Water Conservation: Hand Wash Versus Dishwasher

Water conservation is a hot topic, and one common question is the comparative water efficiency of dishwashers versus hand washing. If you really want to save water, is it better to wash by hand in the sink or to use a machine? The answer is not as cut-and-dry and you may think; it really depends on several factors, such as load size, the type of dishwasher you use and what hand-washing practices you employ.

Dishwashers: Advantages and Considerations

If you have a newer dishwasher, especially one that is Energy Star rated, you may indeed be able to conserve more water with it than you would by doing your dishes the old-fashioned way. A study at the University of Bonn, in Germany, has found that a modern dishwasher uses about one-sixth the water of someone washing the same amount of dishes by hand while keeping the water running.

A newer dishwasher uses about 4-6 gallons of water per cycle, whereas hand-washing may require twenty or so gallons. So, if you have a newer dishwasher and only run it when it's full, this is actually quite water-efficient.

A good way to save even more water is to cut back on pre-rinsing; most modern dishwashers have enough power to get food off dishes on their own. On the other hand, if you have an older dishwasher, it may save you more water to wash small loads of dishes by hand and use the machine only for big loads. These older models use more water - up to ten gallons per cycle - and require you to pre-rinse dishes.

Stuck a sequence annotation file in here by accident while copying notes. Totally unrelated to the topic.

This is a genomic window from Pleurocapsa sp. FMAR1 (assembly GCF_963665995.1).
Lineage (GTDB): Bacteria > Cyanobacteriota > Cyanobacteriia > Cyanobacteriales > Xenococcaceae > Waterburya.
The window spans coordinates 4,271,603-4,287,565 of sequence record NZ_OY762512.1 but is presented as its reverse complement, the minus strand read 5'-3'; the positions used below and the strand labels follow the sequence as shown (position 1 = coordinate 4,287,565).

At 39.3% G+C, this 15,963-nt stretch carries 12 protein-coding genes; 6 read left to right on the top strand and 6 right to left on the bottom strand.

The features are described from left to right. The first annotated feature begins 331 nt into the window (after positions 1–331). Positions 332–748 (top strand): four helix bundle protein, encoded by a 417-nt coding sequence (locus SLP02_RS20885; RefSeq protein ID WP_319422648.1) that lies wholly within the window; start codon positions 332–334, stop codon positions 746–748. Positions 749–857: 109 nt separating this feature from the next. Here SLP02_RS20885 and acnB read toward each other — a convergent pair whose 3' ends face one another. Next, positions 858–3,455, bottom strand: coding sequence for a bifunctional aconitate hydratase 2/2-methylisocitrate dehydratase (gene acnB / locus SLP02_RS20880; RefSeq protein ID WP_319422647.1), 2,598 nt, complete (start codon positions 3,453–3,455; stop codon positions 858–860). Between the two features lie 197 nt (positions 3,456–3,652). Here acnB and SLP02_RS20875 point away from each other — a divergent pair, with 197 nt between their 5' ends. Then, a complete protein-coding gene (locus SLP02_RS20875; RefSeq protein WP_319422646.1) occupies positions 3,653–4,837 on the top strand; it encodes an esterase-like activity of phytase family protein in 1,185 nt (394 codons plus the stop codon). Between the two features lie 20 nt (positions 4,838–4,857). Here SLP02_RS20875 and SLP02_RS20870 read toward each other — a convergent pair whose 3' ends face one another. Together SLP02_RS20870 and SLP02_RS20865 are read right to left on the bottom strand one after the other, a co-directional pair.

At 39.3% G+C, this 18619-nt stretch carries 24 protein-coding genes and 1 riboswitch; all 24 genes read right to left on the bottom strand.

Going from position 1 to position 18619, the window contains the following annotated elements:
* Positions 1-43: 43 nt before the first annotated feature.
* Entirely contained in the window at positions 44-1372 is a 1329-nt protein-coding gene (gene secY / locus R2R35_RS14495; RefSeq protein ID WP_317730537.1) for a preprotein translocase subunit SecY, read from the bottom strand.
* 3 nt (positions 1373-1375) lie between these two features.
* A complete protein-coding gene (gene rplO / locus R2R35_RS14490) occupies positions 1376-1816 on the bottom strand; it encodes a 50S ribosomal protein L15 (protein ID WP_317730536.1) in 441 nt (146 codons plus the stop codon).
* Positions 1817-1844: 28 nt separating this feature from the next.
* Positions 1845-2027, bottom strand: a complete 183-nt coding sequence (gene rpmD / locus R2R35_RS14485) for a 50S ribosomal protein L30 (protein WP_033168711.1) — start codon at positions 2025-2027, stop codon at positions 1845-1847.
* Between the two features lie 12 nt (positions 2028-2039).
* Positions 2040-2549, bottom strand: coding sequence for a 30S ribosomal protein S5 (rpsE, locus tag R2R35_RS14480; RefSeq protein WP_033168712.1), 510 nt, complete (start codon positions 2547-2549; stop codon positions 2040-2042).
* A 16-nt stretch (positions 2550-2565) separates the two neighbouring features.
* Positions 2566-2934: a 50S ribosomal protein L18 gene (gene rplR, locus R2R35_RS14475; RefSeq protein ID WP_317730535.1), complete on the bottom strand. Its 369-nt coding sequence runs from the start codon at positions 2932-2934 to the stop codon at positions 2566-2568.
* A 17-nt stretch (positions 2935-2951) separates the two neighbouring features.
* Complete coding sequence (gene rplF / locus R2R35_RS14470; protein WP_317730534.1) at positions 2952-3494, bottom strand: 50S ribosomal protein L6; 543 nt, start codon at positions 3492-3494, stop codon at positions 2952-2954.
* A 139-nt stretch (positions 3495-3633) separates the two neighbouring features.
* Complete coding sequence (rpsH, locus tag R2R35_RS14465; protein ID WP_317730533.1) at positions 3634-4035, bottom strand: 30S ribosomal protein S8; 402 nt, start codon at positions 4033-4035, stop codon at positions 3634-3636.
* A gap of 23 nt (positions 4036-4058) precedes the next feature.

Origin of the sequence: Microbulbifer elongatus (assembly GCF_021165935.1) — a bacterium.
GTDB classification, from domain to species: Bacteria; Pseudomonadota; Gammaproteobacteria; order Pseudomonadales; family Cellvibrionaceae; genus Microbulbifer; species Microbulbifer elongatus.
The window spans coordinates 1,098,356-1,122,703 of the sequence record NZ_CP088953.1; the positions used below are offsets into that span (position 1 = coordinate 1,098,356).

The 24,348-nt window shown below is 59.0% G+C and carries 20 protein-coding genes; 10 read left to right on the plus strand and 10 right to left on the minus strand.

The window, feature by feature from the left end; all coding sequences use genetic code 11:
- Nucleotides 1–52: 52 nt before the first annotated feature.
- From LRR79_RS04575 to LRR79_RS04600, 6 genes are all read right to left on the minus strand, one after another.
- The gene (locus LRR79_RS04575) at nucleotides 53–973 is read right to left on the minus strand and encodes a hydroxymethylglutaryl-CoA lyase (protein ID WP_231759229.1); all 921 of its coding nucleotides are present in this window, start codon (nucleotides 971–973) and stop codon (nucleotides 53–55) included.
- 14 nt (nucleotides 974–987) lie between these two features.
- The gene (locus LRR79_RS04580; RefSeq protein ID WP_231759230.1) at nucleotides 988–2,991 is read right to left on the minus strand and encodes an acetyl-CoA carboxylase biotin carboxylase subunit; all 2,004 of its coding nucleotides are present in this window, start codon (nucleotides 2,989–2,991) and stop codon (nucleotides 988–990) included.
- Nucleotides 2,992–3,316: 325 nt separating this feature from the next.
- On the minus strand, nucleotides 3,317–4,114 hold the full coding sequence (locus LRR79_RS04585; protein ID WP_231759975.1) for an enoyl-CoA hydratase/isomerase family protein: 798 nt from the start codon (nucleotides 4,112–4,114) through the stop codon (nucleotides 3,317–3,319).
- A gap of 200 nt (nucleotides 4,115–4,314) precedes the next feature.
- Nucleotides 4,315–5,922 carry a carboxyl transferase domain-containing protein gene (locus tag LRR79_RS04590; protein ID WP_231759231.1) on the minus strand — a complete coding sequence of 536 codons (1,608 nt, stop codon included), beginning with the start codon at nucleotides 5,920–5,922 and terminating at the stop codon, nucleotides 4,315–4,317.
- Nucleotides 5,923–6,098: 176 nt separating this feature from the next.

Hand Washing: Saving Water the Old-Fashioned Way

It is possible to save more water by hand washing than by using a machine in certain circumstances. If you only have to do a handful of dishes every day, it may save you some water if you just do them by hand. This will save you from having to wait for days to fill your dishwasher, and it certainly saves more water than running your dishwasher when it is only partly full.

However, in order to really save water when hand-washing your dishes, you need to follow a few water conservation practices. If you have a double-sided sink, fill one side with soapy water for washing and one side with clean water for rinsing, then turn off the faucet. Instead of scraping pots and pans under running water, let them soak. 

Dishwashers win, sort of

So, whether hand-washing or machine-washing will save you more water depends on how many dishes you wash, what type of dishwasher you have and whether or not you use water-conserving practices when washing by hand.

In general, an efficient new dishwasher is a good way to save water over hand washing. Keep in mind, though, that this it depends on only washing full loads and not pre-rinsing. For people with only a few dishes to wash, hand-washing may be the better bet, as long as you only run the water as long as strictly necessary. In either case, using water conservation tips will make your dishwashing more efficient and easier on the water supply.